Detecon Management Report
September 16, 2011
Simply beautiful – that’s how to articulate the major challenge for contemporary organizational design. Or even better: clear, simple, coherent. Yet it is not a question of simplification for its own sake, but rather the reorientation of the organizational structures aimed at realising a sustainably effective and efficient telco business. Development in the direction of NGN is one of the drivers and enablers, perhaps even the decisive one.
A look back reveals that the economic crisis continues to persist. Financing mergers and acquisitions remains a challenge because, like other companies, telecommunication operators faced difficulties in gaining long-term funding.
Nevertheless, M&A has kept the market in motion and will continue to do so. Also, financing is not the only issue. Paradox as it may seem, one of the biggest deals ever to be expected was almost closed in 2009: the Merger between the Indian company Bharti Airtel and the South African MTN Group. Disagreements relating to the target structure and political interference put a halt to the process. But the example shows that the game goes on. Had that transaction been completed, the world’s third largest mobile operator based on subscribers, after China Mobile and Vodafone, would have emerged.
Telecommunication Excellence – Structures, Processes and Governance for Telecoms in the 21st Century, pp. 29-34, 2009
To design appropriate organizational structures is a major success factor besides choosing the right strategy. Structures have to cope with idiosyncratic characteristics of a range of situational factors for every single operator – although a lot of functional requirements are comparable when looking at different carriers. Therefore structures have to be designed carrier specific to create sustainable and difficult to copy advantages.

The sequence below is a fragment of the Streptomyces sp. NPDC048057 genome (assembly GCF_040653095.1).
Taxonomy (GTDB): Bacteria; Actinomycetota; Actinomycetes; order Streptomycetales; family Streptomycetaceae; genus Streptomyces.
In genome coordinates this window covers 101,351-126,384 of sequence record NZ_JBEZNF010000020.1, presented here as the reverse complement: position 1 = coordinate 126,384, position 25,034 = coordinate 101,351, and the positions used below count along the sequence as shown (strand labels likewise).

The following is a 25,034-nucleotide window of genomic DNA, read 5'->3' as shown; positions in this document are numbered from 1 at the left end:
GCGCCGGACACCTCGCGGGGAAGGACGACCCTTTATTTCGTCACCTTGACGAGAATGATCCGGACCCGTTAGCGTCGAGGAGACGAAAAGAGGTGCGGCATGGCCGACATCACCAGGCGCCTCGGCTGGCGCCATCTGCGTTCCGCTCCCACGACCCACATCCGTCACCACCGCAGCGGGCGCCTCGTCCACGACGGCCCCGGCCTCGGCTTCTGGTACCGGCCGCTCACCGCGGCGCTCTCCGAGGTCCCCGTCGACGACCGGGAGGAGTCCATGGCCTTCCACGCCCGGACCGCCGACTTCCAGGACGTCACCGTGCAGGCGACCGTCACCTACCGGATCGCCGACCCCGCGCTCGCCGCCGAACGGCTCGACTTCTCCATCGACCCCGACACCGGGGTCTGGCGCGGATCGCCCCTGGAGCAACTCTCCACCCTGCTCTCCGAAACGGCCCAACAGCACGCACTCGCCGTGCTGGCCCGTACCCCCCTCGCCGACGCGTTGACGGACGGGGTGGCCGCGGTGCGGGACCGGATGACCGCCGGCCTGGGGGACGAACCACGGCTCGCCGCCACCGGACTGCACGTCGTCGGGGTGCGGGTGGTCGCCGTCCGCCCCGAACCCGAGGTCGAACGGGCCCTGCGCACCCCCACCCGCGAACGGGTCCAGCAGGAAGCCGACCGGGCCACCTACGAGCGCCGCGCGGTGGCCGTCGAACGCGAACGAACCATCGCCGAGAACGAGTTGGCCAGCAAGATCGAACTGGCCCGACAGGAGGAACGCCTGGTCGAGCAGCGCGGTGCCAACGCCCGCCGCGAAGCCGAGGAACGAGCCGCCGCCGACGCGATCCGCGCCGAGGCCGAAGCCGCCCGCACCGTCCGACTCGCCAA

Telecommunication Excellence – Structures, Processes and Governance for Telecoms in the 21st Century, pp. 35-40, 2009
Professional change management is a must and not only nice to have as permanent change seems to be the only stable thing in organizations. The challenges of change require comprehensive change management capabilities to deal with them successfully.
Telecommunication Excellence – Structures, Processes and Governance for Telecoms in the 21st Century, 2009, pp. 55-68
Effective and efficient processes are a competitive factor which no company can afford to neglect. Successful companies repeatedly realign their processes to conform with customer and market demands, thereby creating sustainable competitive advantages. In recent years, awareness that this realignment is a necessity has matured into a generally accepted principle. The challenge here, especially for the telecommunications industry, is implementing smooth-running processes for making products available, eliminating disruptions, and for trouble shooting. A current survey by the consumers’ organization in Germany, for example, has found that one out of five DSL customers has to wait for more than a month to have a new connection installed. However, experience from actual practice indicates that Telco Process Performance Management and governance is not keeping pace with the recognition of this principle.
Detecon Management Report 02/2009, pp. 42-47
The financially strong giants of the telecommunications industry will soon feel like lions in a cage full of gazelles: while competitors are fighting for their lives in the economic downswing, the incumbents will be able to pick and choose the most delectable among them for acquisition. But the nap needed to digest the meal afterwards could turn into a serious problem for the hunters if smaller companies take advantage of the interlude to increase their agility and expand their market shares by means of innovation. Evolution teaches us that not necessarily the strongest will survive but the most adaptable.
Detecon Management Report 03/2008, pp. 32-37
Driving growth forward is the declared objective of nearly all managers. But the glowing figures often lose their shine when the growth in the company is accompanied by a similar growth in complexity. Controlling this puts big demands on the company’s organizational structure.